The irony is a rhetorical device in the literature that is different from what it appears and what it means. It tends to appear something on the surface but in actual it is completely different. In this creative writing lesson, we will learn the following-
- Description of Irony in Literature
- Types of Irony
- Verbal Irony
- Situational Irony
- Dramatic Irony
- Other Forms of Irony
- 5 Tips of using Irony in Creative Writing
- Purpose of Using Irony in Literature and Creative Writing
- Irony Examples in Literature
Description of Irony in Literature
The irony is used when the author intends to indicate some other meaning rather than the literal meaning which is written. It is sometimes referred to as the gap in reality and expectation. It shows two contrasting images of the same event, characters, images, and situations in a story. The irony is mostly used for humour, affection, or depiction of varied emotions in prose, poetry, novels, essays, and dramas. They also form a much-used figure of speech in the everyday speech of human beings. In some places, the irony is also used to add a critical approach towards an event, situation, or character in literature.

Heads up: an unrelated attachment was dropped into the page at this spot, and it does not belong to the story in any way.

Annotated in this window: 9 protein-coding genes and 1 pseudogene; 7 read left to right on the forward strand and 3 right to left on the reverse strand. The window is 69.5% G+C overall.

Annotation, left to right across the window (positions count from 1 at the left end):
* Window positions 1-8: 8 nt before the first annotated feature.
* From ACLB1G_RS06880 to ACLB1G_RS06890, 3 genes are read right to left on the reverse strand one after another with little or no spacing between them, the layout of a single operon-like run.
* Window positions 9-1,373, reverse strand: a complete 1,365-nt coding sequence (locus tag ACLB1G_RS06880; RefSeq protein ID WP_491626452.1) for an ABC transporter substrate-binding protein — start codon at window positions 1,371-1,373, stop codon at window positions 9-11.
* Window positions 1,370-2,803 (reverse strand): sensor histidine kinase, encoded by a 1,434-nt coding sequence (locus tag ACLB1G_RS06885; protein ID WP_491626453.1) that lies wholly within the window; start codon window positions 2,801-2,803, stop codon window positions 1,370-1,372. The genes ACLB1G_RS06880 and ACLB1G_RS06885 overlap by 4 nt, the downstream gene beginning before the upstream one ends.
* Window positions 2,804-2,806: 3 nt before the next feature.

The term “Irony” was derived from a Greek character “Eiron” who pretends to be ignorant to fool his opponent.
Irony overlaps with but is not the same as satire and sarcasm. The concept of irony in recent times has come to mean a state of humour or detachment from what appears to be.
Types of Irony
The irony is mainly of three types in literature. Verbal irony, situational irony, and dramatic irony.